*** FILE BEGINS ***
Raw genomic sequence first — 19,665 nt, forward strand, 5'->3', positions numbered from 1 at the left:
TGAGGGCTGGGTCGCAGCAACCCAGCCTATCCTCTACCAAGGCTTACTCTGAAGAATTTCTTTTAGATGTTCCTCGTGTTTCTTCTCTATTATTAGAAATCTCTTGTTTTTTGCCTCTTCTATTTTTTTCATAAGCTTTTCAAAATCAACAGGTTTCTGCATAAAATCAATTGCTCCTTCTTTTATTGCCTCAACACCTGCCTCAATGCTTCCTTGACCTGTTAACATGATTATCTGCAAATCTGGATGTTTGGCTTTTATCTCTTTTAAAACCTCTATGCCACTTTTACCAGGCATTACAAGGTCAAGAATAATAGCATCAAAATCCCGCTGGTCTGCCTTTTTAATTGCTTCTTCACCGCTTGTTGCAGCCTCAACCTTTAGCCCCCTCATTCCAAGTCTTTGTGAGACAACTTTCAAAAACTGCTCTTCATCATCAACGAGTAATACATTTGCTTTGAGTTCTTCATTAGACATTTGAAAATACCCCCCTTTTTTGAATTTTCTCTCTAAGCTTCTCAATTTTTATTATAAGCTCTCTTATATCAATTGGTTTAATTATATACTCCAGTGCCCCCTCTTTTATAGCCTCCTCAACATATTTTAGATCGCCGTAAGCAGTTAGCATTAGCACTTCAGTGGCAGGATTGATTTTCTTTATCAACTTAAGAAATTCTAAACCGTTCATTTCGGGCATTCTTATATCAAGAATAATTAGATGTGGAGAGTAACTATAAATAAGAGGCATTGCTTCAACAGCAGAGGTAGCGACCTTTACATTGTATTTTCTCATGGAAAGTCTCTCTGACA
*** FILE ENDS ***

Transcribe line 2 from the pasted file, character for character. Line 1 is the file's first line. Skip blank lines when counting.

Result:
TGAGGGCTGGGTCGCAGCAACCCAGCCTATCCTCTACCAAGGCTTACTCTGAAGAATTTCTTTTAGATGTTCCTCGTGTTTCTTCTCTATTATTAGAAATCTCTTGTTTTTTGCCTCTTCTATTTTTTTCATAAGCTTTTCAAAATCAACAGGTTTCTGCATAAAATCAATTGCTCCTTCTTTTATTGCCTCAACACCTGCCTCAATGCTTCCTTGACCTGTTAACATGATTATCTGCAAATCTGGATGTTTGGCTTTTATCTCTTTTAAAACCTCTATGCCACTTTTACCAGGCATTACAAGGTCAAGAATAATAGCATCAAAATCCCGCTGGTCTGCCTTTTTAATTGCTTCTTCACCGCTTGTTGCAGCCTCAACCTTTAGCCCCCTCATTCCAAGTCTTTGTGAGACAACTTTCAAAAACTGCTCTTCATCATCAACGAGTAATACATTTGCTTTGAGTTCTTCATTAGACATTTGAAAATACCCCCCTTTTTTGAATTTTCTCTCTAAGCTTCTCAATTTTTATTATAAGCTCTCTTATATCAATTGGTTTAATTATATACTCCAGTGCCCCCTCTTTTATAGCCTCCTCAACATATTTTAGATCGCCGTAAGCAGTTAGCATTAGCACTTCAGTGGCAGGATTGATTTTCTTTATCAACTTAAGAAATTCTAAACCGTTCATTTCGGGCATTCTTATATCAAGAATAATTAGATGTGGAGAGTAACTATAAATAAGAGGCATTGCTTCAACAGCAGAGGTAGCGACCTTTACATTGTATTTTCTCATGGAAAGTCTCTCTGACA